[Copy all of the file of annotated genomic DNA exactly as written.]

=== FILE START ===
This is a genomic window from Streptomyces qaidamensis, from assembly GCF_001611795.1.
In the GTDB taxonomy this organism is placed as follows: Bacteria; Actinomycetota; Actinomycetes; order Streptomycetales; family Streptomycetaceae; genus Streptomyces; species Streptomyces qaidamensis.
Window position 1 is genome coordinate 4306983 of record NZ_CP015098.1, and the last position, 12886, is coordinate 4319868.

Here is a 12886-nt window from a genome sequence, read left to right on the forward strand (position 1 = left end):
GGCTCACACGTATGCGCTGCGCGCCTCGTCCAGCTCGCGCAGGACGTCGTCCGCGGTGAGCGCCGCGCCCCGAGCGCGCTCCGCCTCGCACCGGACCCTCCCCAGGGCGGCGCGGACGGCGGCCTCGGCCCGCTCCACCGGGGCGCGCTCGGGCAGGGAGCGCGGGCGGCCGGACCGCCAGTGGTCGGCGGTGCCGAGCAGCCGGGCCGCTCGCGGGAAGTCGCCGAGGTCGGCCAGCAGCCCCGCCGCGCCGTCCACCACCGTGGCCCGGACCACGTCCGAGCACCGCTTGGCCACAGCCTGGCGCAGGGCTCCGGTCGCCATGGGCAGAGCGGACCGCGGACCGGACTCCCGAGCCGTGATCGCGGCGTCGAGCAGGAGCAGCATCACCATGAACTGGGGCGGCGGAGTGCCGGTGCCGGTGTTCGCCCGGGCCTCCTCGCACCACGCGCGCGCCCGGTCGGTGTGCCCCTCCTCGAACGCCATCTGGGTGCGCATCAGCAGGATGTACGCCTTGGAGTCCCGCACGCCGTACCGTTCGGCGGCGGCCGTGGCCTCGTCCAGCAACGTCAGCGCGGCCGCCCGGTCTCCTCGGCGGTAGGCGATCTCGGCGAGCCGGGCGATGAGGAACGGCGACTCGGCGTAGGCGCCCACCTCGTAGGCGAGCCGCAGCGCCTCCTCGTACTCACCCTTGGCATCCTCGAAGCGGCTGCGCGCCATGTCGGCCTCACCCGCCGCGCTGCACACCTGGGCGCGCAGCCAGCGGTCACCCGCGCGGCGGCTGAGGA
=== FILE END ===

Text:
This is a genomic window from Streptomyces qaidamensis, from assembly GCF_001611795.1.
In the GTDB taxonomy this organism is placed as follows: Bacteria; Actinomycetota; Actinomycetes; order Streptomycetales; family Streptomycetaceae; genus Streptomyces; species Streptomyces qaidamensis.
Window position 1 is genome coordinate 4306983 of record NZ_CP015098.1, and the last position, 12886, is coordinate 4319868.

Here is a 12886-nt window from a genome sequence, read left to right on the forward strand (position 1 = left end):
GGCTCACACGTATGCGCTGCGCGCCTCGTCCAGCTCGCGCAGGACGTCGTCCGCGGTGAGCGCCGCGCCCCGAGCGCGCTCCGCCTCGCACCGGACCCTCCCCAGGGCGGCGCGGACGGCGGCCTCGGCCCGCTCCACCGGGGCGCGCTCGGGCAGGGAGCGCGGGCGGCCGGACCGCCAGTGGTCGGCGGTGCCGAGCAGCCGGGCCGCTCGCGGGAAGTCGCCGAGGTCGGCCAGCAGCCCCGCCGCGCCGTCCACCACCGTGGCCCGGACCACGTCCGAGCACCGCTTGGCCACAGCCTGGCGCAGGGCTCCGGTCGCCATGGGCAGAGCGGACCGCGGACCGGACTCCCGAGCCGTGATCGCGGCGTCGAGCAGGAGCAGCATCACCATGAACTGGGGCGGCGGAGTGCCGGTGCCGGTGTTCGCCCGGGCCTCCTCGCACCACGCGCGCGCCCGGTCGGTGTGCCCCTCCTCGAACGCCATCTGGGTGCGCATCAGCAGGATGTACGCCTTGGAGTCCCGCACGCCGTACCGTTCGGCGGCGGCCGTGGCCTCGTCCAGCAACGTCAGCGCGGCCGCCCGGTCTCCTCGGCGGTAGGCGATCTCGGCGAGCCGGGCGATGAGGAACGGCGACTCGGCGTAGGCGCCCACCTCGTAGGCGAGCCGCAGCGCCTCCTCGTACTCACCCTTGGCATCCTCGAAGCGGCTGCGCGCCATGTCGGCCTCACCCGCCGCGCTGCACACCTGGGCGCGCAGCCAGCGGTCACCCGCGCGGCGGCTGAGGA